• Blood Loss And Surgery Time In Hip Fractures Reduced Using 3D Printed Models

    Blood Loss And Surgery Time In Hip Fractures Reduced Using 3D Printed Models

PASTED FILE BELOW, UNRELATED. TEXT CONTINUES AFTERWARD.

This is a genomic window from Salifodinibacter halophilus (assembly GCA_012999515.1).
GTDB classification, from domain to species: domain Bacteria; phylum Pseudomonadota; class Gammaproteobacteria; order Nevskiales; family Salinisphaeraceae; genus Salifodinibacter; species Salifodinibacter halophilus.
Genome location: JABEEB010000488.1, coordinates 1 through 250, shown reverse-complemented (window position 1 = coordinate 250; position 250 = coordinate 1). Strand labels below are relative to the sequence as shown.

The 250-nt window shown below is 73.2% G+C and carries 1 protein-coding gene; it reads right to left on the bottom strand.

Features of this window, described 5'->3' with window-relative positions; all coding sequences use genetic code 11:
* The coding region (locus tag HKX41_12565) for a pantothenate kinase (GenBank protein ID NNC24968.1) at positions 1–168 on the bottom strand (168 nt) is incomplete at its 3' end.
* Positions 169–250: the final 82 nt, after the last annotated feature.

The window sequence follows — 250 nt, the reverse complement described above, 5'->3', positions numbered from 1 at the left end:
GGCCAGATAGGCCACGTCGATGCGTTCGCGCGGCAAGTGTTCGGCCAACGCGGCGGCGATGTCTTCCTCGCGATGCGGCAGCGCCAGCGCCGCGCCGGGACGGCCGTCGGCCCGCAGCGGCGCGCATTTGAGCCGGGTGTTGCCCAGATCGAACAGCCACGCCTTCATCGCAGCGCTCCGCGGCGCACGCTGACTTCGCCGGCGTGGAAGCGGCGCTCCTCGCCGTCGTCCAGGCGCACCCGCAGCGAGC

Researchers from the Department of Orthopaedics Surgery, The Second Affiliated Hospital, and Yuying Children’s Hospital of Wenzhou Medical University, China, used 3D Printing to reduce the blood loss and surgery time in Hip fracture cases. 7 patients were assessed over a five-year period from 2012-2017, with 3D printed models created for treatment and surgical simulation. CT data was used to create 3D models of each patient’s fracture followed by trochanteric osteotomies, along with simulating intraoperative reduction and fixation techniques using the models fabricated using 3D Printing. The authors confirmed that with the use of the 3D Printed Model, they were able to reduce time in the operating room, and blood loss, but require further studies to confirm it.